Vicki Ziegler’s Story: Ordinary People Making a Positive Difference

Vicki Ziegler’s Story

A year ago last summer, some of us neighbourhood acquaintances were chatting as we rolled up our mats after a pleasant, early morning yoga class in the local park with which we are all loosely associated as “friends of the park”. The subject was book clubs, and the somewhat wistful lament was that most conventional book clubs never seem to work out or last: participants don’t like the books selected or feel that certain participants dominate the selections and discussions, or it’s too much pressure to finish reading and prepare for rigorous questions and analysis at the meetings, or it’s not enough about the books and more of an excuse to just drink wine and gossip.

I had recently read an article about silent book clubs and suggested that concept might be worth a try. I can’t recall the original article, but it lead to a web site for a San Francisco-based pair of readers who originally championed the concept and have built a network of clubs that share their events here:

The basic premise was that a group of readers would get together in a public place, such as a coffee shop or bar, to read together quietly for an hour. That simple premise addressed so many of the complaints about book clubs … and some:

  • Readers bring to the meeting the books they’re currently reading. That means they’re reading something they want to read, not a title that has been assigned.
  • Readers who don’t necessarily know each other and/or are shy or new in town or whatever can still enjoy the company of other readers.
  • The time commitment is not onerous.
  • By assembling at a local business, no one is obliged to take on hosting duties.
  • Local businesses benefit from book club members purchasing refreshments, potentially spreading some good word of mouth and so on.

A few of us chatting after that yoga class agreed that the idea was worth a try, so we planned for a meeting in the fall. We agreed to assemble at a local coffee/book/record shop not far from the park. Four people attended that first meeting. From that modest beginning, we have assembled regularly every month at the same location and the group has grown steadily. Our meetings average between eight or nine to a dozen attendees. Most of the participants live within walking distance, but we have a regular stalwart who comes by subway from the city’s west end, we’ve had guests from Bangalore, India and Red Deer, Alberta and we’ve been contacted by someone who has just moved to our city from Boston.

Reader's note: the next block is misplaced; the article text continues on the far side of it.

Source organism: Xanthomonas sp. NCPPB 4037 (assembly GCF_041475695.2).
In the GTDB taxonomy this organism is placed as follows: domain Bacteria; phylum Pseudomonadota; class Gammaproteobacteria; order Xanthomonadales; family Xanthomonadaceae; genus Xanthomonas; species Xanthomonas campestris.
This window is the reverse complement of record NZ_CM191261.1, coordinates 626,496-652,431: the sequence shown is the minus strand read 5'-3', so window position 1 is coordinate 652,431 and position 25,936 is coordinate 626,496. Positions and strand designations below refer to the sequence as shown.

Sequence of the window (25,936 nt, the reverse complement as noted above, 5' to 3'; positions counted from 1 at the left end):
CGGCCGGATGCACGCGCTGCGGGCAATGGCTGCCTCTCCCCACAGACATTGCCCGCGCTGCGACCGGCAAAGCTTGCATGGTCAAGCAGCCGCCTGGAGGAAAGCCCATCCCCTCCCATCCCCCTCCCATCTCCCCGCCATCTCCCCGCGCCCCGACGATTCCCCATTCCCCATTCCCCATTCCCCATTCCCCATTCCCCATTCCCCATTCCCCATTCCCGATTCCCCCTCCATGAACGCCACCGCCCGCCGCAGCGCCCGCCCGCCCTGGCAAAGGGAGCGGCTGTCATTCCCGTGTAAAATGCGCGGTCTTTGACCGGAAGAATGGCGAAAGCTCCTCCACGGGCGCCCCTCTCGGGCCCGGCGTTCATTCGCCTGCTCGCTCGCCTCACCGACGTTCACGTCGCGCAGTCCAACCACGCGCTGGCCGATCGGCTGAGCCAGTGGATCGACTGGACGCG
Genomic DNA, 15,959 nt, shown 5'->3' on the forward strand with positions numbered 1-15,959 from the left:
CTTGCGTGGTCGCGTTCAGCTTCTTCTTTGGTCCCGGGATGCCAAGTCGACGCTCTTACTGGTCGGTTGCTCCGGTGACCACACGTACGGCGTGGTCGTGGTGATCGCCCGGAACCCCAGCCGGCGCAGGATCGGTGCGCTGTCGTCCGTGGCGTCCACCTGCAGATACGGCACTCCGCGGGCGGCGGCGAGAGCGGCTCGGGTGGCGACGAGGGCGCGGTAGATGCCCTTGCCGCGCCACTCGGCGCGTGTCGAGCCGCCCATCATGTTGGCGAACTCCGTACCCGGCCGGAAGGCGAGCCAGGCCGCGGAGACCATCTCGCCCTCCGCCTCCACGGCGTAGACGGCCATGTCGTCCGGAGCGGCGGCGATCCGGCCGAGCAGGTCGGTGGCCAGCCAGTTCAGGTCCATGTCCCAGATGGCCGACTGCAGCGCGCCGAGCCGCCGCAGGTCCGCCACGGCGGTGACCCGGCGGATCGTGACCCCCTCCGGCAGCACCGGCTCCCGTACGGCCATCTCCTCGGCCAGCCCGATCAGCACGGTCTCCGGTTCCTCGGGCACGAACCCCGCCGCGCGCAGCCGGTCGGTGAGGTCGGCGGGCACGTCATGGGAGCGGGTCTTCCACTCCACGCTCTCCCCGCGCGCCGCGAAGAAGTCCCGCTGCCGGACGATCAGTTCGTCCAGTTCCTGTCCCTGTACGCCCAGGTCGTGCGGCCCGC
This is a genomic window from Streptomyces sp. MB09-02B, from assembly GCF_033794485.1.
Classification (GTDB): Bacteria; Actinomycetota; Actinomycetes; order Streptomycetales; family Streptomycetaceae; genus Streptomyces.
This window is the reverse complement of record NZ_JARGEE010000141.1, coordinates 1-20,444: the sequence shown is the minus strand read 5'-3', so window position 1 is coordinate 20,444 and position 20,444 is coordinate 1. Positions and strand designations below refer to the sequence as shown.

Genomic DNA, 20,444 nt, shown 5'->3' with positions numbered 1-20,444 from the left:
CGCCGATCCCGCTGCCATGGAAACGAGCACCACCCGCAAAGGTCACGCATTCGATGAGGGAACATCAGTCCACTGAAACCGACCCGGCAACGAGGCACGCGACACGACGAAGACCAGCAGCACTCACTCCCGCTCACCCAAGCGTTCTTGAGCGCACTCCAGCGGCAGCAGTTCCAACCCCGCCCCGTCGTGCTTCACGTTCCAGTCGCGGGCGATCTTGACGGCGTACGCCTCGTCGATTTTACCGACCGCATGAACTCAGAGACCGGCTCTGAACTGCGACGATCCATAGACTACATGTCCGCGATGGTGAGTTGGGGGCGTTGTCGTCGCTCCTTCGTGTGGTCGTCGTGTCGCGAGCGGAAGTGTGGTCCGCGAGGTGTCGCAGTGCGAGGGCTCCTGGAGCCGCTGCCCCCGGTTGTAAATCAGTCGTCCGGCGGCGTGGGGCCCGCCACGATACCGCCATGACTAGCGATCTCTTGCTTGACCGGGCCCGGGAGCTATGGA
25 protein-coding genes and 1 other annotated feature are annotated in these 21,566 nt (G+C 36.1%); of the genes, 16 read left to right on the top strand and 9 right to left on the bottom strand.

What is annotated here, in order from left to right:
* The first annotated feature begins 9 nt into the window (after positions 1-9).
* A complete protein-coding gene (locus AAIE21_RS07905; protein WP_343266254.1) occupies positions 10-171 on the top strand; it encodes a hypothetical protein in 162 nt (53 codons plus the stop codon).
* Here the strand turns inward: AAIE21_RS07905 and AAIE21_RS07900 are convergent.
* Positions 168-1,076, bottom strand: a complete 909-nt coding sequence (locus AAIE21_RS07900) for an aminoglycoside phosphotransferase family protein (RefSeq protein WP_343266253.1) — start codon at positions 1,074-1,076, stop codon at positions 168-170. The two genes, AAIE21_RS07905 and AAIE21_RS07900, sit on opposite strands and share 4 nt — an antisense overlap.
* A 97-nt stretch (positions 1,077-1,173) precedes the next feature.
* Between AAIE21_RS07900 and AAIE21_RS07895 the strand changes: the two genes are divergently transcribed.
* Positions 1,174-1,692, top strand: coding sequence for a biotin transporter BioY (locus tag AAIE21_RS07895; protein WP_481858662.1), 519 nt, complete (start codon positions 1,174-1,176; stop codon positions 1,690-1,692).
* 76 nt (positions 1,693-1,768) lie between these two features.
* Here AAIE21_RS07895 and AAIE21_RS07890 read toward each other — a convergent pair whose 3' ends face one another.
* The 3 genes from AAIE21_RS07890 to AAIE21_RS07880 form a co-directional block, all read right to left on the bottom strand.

Our group’s naturally evolved enhancement to the original silent reading premise is that before we start reading, we go around the table and everyone speaks about what they’ve read since the last meeting, what they plan to read during the upcoming hour, and anything else bookish they want to share. We’ve talked about Little Free Library boxes, we’ve shared information about upcoming author readings (a bunch of us from the group attended a Kate Atkinson event recently) and we’ve reminisced about favourite childhood books, among other related topics.

I think it’s safe to say the “what I’ve been reading” portion of the gathering is as much an attraction, if not more, than the hour of silent, focused reading (which, actually, is a rare commodity unto itself these days). What we share when we go around the table is both our enthusiasms and our disappointments with our current reading – constructive, useful and often elucidating. Many of our participants would attest to reading books outside their reading comfort zone on the basis of encouragement from the members of this small but mighty group. Indian Horse by Richard Wagamese is a great example of a title that has made the rounds in our group due to the trust this group has fostered.

Not only does it feel like this group has made a difference in the lives of our neighbours and reading friends and benefited a local business, but that difference has spiralled out in wonderful ways. We promote each upcoming event and the venue on Facebook each month, so others can see it, consider it and be inspired by it. We’re also listed on the international calendar featured on the web site. After each meeting, we compile a list of all the books discussed at the meeting, we publish that as a blog post and distribute it on social media. (The blog posts and book lists are all collected here: Comments on the blog and responses on social media confirm that our silent book club is sparking interest outside our local community and inspiring a virtual community. Perhaps it will spawn gatherings in other neighbourhoods. Certainly, it is encouraging individual readers well outside our physical neighbourhood.

November 23, 2018

Post script by Jo: By December 2019 we have had to limit the number of participants to 15 for each meeting, and have scheduled 2 meetings/month to accommodate everyone!

This is one of many stories from a wide variety of sources and a multitude of forms contributed by people upon request for my 70th birthday.   They are posted without editing, with the attribution that was with them.  I have been posting these regularly for over a year. They run out in the next few weeks: if you have others to add, please send them to me!

About jofacilitator

On Sept 1, 2020, I celebrated 50 years of work with the Institute of Cultural Affairs, facilitating meetings, groups, communities, and organizations, making it possible for ordinary people to have a voice in decisions that affect their lives. I retired on December 31, 2021, but still volunteer with the organization.
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